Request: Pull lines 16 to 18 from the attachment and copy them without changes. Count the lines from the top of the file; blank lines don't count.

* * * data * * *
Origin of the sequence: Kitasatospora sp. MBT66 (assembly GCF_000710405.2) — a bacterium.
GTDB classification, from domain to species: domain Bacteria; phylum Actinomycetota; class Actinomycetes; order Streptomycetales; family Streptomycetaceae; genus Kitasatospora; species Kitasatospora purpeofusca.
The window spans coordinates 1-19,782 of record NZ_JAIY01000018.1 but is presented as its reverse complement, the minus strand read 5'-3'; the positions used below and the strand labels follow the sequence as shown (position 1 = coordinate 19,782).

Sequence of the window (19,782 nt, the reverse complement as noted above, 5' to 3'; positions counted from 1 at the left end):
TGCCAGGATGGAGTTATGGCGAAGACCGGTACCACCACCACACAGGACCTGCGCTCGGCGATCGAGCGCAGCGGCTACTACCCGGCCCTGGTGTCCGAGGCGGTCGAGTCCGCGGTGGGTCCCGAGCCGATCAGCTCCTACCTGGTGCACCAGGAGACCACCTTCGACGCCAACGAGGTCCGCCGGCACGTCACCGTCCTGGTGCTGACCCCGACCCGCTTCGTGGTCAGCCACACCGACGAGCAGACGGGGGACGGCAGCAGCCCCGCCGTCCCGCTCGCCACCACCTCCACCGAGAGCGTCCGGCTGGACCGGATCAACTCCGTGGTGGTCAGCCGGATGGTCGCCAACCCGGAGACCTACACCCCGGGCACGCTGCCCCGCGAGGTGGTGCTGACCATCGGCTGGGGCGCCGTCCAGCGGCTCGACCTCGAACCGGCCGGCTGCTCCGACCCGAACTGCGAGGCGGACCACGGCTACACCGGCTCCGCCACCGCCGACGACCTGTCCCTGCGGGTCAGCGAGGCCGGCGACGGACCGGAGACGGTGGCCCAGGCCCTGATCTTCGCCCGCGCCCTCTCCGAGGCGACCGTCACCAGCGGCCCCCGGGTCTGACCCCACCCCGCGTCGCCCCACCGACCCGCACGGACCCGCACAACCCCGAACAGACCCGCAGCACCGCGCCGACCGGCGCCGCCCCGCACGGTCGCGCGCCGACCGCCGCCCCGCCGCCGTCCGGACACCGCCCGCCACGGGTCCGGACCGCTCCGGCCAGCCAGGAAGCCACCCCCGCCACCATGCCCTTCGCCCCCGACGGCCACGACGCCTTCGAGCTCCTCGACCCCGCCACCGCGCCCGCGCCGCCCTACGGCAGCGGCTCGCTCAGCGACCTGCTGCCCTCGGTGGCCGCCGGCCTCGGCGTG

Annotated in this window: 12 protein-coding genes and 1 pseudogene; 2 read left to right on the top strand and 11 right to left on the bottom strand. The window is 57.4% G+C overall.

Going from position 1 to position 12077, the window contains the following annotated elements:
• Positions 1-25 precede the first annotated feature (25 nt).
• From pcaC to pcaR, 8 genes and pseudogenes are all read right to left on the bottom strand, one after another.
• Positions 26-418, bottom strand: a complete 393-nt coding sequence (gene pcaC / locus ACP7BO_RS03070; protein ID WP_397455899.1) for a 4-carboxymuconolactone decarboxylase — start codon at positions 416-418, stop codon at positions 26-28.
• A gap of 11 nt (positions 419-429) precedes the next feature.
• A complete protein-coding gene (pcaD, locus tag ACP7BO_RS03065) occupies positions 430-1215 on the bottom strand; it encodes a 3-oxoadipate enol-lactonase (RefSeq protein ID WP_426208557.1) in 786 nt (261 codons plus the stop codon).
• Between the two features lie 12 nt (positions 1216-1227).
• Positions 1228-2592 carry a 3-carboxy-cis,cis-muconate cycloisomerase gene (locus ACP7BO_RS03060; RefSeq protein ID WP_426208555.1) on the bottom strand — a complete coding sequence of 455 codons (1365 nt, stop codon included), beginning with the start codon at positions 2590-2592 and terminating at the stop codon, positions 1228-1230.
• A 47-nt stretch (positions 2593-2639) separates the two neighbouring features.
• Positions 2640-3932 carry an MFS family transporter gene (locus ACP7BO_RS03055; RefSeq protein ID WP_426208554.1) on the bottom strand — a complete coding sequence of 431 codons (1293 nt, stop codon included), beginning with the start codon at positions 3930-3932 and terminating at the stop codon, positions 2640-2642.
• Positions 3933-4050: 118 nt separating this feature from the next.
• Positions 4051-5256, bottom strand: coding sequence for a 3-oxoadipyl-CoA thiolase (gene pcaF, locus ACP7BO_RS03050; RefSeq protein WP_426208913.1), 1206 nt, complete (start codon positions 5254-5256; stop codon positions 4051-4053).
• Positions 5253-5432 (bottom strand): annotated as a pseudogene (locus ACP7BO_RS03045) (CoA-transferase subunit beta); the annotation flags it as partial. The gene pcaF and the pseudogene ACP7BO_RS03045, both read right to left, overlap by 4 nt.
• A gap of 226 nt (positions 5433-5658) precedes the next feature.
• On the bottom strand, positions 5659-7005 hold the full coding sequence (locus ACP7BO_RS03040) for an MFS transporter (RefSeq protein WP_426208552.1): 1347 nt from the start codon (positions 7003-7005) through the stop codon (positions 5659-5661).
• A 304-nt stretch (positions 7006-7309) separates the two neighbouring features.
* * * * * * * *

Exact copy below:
• Positions 2640-3932 carry an MFS family transporter gene (locus ACP7BO_RS03055; RefSeq protein ID WP_426208554.1) on the bottom strand — a complete coding sequence of 431 codons (1293 nt, stop codon included), beginning with the start codon at positions 3930-3932 and terminating at the stop codon, positions 2640-2642.
• Positions 3933-4050: 118 nt separating this feature from the next.
• Positions 4051-5256, bottom strand: coding sequence for a 3-oxoadipyl-CoA thiolase (gene pcaF, locus ACP7BO_RS03050; RefSeq protein WP_426208913.1), 1206 nt, complete (start codon positions 5254-5256; stop codon positions 4051-4053).